Professor Kathryn Riley
On the march towards environmental relevance: Advancing analytical methods to probe the nano-bio interface
The unique properties of engineered nanomaterials (ENMs) have enabled their increased use for a range of environmental, medical, and commercial applications. Owing to their unique antibacterial and antimicrobial properties, silver nanoparticles (AgNPs) are one of the most widely used ENMs, leading to their release into the environment during production, use, and disposal. Upon encountering environmental systems, AgNPs form eco-coronas that can lead to subsequent physicochemical transformations (e.g., aggregation, dissolution, oxidation, sulfidation, etc.) and that ultimately affect the environmental fate, transport, and toxicity of AgNPs. The complex composition of eco-coronas, which includes biomolecules, organic molecules, inorganic ions, and more, poses a significant analytical challenge, including both the availability of suitable measurement techniques and the development of laboratory model systems that mimic the complexity of “real-world” conditions. Work in our group aims to address these shortcomings. Specifically, we have developed a suite of electrochemical and electrokinetic separation techniques to probe the nano- bio interface. More recently, we have developed an environmentally relevant model system using the bacterium Caulobacter crescentus from which we derive complex eco-coronas. This talk will present the application of our analysis techniques to measure the effect of eco-coronas on AgNP reactivity, including preliminary data related to the environmental reactivity of AgNPs based on the C. crescentus model system.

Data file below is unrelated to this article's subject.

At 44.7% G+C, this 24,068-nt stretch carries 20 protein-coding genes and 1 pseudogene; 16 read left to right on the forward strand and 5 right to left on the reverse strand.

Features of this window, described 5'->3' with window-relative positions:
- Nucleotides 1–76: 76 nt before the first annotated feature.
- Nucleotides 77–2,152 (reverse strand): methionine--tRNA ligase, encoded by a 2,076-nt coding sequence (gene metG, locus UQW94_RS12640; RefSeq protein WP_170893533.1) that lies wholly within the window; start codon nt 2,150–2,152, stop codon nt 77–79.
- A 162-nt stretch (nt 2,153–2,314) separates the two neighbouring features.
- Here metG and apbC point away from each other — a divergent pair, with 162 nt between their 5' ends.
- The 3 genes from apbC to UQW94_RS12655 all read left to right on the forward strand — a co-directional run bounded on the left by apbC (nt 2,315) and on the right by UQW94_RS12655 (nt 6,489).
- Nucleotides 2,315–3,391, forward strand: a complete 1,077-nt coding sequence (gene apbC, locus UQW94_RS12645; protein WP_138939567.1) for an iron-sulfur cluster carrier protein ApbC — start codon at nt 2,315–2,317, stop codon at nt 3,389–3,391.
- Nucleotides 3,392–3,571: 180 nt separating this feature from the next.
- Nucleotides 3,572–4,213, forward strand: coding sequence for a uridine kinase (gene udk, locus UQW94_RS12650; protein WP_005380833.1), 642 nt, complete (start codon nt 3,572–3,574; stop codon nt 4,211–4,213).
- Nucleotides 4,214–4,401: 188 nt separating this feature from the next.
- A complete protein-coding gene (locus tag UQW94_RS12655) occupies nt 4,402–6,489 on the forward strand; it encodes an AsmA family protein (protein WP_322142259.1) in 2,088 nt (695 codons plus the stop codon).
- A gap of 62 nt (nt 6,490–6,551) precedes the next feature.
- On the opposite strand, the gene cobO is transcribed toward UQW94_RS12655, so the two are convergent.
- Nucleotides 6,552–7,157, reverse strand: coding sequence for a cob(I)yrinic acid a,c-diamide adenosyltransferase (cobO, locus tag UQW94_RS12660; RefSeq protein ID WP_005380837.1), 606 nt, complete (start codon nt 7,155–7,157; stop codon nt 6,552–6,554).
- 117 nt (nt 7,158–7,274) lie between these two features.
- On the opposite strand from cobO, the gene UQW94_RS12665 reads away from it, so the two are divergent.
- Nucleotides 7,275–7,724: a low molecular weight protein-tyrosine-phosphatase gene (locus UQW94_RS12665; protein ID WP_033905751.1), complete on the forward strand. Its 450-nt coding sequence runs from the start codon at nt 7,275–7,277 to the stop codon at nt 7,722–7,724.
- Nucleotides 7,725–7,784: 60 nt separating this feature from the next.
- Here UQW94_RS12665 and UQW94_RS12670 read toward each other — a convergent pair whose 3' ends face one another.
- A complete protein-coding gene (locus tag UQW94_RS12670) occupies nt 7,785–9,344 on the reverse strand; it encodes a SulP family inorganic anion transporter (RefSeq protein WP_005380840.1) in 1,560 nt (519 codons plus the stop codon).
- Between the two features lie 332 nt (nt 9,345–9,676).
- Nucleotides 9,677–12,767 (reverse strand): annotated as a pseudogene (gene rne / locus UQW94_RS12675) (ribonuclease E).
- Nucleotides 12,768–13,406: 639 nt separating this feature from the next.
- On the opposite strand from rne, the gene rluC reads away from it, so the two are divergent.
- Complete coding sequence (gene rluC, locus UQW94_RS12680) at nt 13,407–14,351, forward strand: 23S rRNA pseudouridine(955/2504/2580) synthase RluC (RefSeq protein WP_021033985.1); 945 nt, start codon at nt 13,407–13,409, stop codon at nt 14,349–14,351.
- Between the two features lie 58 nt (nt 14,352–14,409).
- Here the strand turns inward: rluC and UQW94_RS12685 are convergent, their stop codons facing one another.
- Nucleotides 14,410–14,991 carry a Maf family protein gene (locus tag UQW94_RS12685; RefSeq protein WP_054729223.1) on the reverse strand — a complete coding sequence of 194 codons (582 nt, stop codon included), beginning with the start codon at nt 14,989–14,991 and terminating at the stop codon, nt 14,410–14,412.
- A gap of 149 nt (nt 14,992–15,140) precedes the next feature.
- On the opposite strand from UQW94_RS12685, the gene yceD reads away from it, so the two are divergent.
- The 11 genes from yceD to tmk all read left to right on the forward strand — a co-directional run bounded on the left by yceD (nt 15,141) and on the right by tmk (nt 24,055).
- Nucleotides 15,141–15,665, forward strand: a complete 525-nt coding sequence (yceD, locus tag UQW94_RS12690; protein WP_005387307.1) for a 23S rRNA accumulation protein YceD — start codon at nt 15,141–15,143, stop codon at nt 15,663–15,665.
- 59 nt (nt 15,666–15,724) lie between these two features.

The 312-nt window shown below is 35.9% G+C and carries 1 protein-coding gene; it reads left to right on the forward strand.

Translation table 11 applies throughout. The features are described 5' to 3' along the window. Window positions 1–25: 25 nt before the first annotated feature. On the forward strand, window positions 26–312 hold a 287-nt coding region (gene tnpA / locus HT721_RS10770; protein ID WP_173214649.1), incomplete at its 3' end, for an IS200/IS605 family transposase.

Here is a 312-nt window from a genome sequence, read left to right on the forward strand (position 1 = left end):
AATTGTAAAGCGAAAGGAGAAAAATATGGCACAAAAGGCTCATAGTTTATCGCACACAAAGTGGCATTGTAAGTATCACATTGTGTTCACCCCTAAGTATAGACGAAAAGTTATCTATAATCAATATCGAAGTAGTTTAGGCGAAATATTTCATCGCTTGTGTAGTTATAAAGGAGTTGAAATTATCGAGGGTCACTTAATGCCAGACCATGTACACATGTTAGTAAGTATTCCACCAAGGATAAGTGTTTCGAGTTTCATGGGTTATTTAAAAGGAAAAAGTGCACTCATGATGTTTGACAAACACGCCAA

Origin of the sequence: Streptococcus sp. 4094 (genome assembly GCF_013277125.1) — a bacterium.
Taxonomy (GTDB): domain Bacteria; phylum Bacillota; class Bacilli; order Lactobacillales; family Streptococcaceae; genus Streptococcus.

Dr. Kathryn Riley is an Assistant Professor in the Department of Chemistry and Biochemistry at Swarthmore College. She received her Ph.D. from Wake Forest University in 2014 and was a National Research Council (NRC) postdoctoral fellow at the National Institute of Standards and Technology (NIST) from 2015-2016. Before her current appointment, she was a Consortium for Faculty Diversity (CFD) postdoctoral fellow at Swarthmore from 2016-2018. Dr. Riley’s research involves the development of analytical techniques for the characterization of nanomaterials (NMs) and their dynamic physical and chemical transformations in biological and environmental matrices. Her research group specifically aims to broaden participation in the field by developing techniques that provide new quantitative insights in less time and at a reduced cost when compared to more commonly employed methods. Projects in her group span the analysis of engineered NMs (metal and metal oxide NMs, DNA nanostructures) and incidental NMs (nano and microplastics).
Hosted by Professor Christy Haynes